What a way to play up to the home crowd. (The Jazz just have to hope the Saints owner doesn’t put a bounty up for naming rights.)
Jazz fans on Twitter were mostly annoyed by Tom Benson’s suggestion that his hope might possibly come to fruition. (Click here for a Jazz Extra “It is, and will be, the Utah Jazz, not New Orleans” with reaction from fans and Coach Corbin.)
People in these parts — or those who’ve appreciated the team’s hoops history since coming to Salt Lake City — have grown quite fond of the unlikely pairing of Utah and Jazz. Is it an oxymoron? Sure. But it’s our oxymoron, so back off.
A rowdy fan section in New Orleans always chants “There ain’t no Jazz in Utah!” every time the SLC squad visits, and it’s humorous. But they’re wrong. Sure, the Beehive State might not be a hot spot for the musical jazz, but there certainly has been plenty of Jazz in Utah since the Big Easy let its NBA team skedaddle out of town.
Mulling over possible nicknames for Utah’s NBA team can be humorous — and a lot of people like to start the joke with the name Saints. Seeing as the Jazz have been as entrenched in the Beehive State culture over the past 33 years as jazz has been in New Orleans, I think it’s a non-issue.
They’re not the Utah Pioneers. Not the Salt Lake Seagulls. Not the Great Salt Lakers. Not even the Stormin’ Mormons as some have humorously suggested.
They’re the Utah Jazz.
And I don’t think there’s a thing Tom Benson or David Stern or Harry Connick Jr. could offer them to change that.
Having written that, here is a rather poignant plea from an NBA fan in New Orleans, whose sincere and touching email is worth sharing:
I was just 13 when the Jazz left New Orleans. My heart was broken. I still remember the regular starting line-up of the New Orleans Jazz. My father would take me to about 15 to 20 games a year. I, as a Hornets fan, would love having the Jazz name back for my hometown. Jazz and New Orleans goes together.
Jazz was started in New Orleans as a musical phenomenon. Jazz is New Orleans. The music was life for the poor Creole, Black musicians of the day. This type of Black music was first created within the Black Creole community of New Orleans. The founder of this type of music was Charles “Buddy” Bolden ( September 6, 1877- November 4, 1931), son of former slaves. He pioneered the beginnings of Jazz music. He and other original Jazz musicians from New Orleans were inspired by the music from the Black churches of New Orleans.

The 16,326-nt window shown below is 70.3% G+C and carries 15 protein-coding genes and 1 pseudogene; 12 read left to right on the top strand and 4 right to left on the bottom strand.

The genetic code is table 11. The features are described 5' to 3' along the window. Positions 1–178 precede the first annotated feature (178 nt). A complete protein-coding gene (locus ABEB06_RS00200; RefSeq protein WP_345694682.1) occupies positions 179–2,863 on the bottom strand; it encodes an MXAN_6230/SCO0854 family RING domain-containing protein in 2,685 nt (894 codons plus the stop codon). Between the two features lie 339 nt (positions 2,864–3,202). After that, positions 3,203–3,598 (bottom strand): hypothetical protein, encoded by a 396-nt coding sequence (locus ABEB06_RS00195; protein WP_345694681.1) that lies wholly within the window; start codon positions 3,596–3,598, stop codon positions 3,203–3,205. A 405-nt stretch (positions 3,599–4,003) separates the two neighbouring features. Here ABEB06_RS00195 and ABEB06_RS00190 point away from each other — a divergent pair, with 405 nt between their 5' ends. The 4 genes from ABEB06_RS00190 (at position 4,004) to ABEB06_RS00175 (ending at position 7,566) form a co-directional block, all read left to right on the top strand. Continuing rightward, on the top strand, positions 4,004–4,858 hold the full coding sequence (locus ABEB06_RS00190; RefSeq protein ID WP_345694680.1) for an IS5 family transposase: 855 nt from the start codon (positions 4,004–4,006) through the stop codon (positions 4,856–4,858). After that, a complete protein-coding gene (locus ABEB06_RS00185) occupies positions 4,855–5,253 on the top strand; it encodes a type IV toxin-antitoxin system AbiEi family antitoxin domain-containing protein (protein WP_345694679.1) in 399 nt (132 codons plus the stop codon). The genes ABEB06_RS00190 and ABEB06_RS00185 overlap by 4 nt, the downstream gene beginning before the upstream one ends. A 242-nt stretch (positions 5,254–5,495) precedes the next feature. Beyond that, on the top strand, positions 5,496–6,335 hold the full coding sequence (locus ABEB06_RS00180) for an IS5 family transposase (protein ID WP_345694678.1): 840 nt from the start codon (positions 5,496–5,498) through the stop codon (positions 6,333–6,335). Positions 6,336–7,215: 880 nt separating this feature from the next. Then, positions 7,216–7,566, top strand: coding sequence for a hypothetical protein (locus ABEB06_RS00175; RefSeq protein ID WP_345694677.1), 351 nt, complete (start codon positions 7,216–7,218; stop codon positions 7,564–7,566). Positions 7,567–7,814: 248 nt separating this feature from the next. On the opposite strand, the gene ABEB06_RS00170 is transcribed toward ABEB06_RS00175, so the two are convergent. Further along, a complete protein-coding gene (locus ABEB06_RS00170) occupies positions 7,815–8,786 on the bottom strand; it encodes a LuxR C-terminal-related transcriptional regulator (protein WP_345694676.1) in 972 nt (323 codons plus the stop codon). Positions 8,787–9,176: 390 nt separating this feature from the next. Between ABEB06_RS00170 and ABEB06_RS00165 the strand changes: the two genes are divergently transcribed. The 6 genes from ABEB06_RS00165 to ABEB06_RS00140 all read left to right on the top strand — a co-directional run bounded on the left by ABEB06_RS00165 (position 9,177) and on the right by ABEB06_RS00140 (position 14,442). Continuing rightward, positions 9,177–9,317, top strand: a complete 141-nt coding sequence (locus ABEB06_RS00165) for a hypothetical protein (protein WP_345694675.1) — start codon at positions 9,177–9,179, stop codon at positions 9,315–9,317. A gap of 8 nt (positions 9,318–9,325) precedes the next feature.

Jazz maybe just a nickname to y’all folks in Utah. But for New Orleans, Jazz is New Orleans. It is the very essence of our city. It is the city’s history. I think of the poor Black pioneers who started it all over 100 years ago. Many died poor and broke. Considered second class citizens. Much of what they created stolen from them. Their music and lyrics copywrited in someone else’s name.
Most of the pioneers of Jazz were barely if at all compensated for their work. The originators of Jazz music are not forgotten and are celebrated each day in our city. When the NBA first came to New Orleans in 1974, the new team had to be called JAZZ.
I think y’all should read this book by Donald Marquis, “In Search of Buddy Bolden. First Man Of Jazz.” This book gives you a perspective of music in New Orleans and the legacy of Jazz.
I know the Lakers situation and Minneanapolis and other teams. It is what it is. Maybe they should change their name. Our city is unique. If y’all studied Jazz, the venacular, the dress, you may decide it would be approapriate to release the name back to the city of New Orleans.
It’s not a name just for Tom Benson. It’s not a team nickname for us. It’s a Name. Jazz represents everyone in New Orleans, either directly or indirectly.
The Utah Jazz has a good winning history in Salt Lake City. But it’s only in the game of basketball. I for one would not mind you guys changing the NBA teams nickname to the Utah or Salt Lake City Saints. Or any other name that is relevant to Salt Lake City, Utah. If you guys can have a chance to correct this, please give us the Name back.